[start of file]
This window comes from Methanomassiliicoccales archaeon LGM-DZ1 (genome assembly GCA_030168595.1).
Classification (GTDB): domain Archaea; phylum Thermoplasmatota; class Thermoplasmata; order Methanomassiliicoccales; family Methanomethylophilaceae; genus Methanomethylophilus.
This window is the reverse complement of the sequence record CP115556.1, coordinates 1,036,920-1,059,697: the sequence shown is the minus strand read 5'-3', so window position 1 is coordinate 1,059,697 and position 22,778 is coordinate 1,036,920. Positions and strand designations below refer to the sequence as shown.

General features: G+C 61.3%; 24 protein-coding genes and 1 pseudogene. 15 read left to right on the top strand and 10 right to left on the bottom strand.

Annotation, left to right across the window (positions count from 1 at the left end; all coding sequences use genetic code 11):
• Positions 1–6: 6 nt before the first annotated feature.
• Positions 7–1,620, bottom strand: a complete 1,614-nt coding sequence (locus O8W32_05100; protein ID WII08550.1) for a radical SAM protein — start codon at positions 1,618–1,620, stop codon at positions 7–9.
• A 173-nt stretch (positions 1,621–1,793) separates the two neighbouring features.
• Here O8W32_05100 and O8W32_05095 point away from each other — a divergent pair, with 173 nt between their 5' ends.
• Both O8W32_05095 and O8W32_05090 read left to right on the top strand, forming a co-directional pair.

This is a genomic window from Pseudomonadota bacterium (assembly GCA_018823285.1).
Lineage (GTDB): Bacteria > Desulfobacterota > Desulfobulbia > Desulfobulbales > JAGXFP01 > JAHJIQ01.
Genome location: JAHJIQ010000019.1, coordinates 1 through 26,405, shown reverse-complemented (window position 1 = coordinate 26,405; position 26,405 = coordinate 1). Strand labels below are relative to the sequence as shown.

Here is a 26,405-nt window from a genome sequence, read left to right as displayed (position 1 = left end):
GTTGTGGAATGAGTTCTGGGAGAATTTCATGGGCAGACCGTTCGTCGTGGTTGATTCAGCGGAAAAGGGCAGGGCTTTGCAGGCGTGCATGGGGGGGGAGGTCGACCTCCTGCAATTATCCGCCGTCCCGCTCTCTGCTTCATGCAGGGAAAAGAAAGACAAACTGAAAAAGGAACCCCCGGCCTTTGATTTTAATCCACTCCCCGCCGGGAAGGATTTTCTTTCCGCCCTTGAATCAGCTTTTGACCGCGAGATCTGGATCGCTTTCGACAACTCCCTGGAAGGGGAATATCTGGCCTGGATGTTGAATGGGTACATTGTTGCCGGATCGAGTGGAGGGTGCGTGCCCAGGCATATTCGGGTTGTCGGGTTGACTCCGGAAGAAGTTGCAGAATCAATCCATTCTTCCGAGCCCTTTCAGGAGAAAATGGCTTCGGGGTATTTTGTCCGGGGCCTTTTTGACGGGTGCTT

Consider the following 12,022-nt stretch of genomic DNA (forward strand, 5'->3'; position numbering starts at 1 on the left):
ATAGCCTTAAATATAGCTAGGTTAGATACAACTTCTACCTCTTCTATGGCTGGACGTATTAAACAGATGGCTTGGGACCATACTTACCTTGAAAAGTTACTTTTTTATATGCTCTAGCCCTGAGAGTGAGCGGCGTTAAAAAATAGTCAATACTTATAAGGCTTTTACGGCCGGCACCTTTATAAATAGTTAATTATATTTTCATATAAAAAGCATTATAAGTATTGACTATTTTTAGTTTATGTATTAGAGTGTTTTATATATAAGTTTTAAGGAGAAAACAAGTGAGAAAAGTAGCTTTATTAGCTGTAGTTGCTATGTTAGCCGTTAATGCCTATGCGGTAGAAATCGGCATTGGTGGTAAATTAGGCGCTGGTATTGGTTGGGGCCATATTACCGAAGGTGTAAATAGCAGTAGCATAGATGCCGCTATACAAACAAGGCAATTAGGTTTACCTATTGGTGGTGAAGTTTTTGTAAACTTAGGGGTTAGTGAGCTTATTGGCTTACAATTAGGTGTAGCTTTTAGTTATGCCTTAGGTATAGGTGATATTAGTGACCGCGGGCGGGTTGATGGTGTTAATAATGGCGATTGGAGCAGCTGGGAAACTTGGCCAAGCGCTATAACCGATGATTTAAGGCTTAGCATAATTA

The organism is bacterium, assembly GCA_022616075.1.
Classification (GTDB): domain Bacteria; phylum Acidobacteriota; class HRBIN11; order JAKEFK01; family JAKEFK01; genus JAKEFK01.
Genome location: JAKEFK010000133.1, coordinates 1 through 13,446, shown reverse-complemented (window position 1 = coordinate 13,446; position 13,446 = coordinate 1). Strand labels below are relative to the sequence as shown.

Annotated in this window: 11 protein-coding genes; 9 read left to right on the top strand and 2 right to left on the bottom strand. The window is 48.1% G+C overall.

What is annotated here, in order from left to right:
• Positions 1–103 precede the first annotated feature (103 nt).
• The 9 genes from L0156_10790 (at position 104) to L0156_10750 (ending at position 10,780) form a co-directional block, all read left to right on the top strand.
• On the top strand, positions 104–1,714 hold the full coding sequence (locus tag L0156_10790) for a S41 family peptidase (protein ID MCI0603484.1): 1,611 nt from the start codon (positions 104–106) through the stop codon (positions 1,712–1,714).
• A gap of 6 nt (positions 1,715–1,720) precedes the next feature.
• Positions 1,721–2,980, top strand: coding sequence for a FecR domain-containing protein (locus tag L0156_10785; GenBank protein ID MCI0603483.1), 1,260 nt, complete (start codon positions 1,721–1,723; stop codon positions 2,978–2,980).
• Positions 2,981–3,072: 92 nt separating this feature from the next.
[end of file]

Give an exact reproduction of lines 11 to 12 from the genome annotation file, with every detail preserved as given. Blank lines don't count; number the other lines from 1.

This is a genomic window from Pseudomonadota bacterium (assembly GCA_018823285.1).
Lineage (GTDB): Bacteria > Desulfobacterota > Desulfobulbia > Desulfobulbales > JAGXFP01 > JAHJIQ01.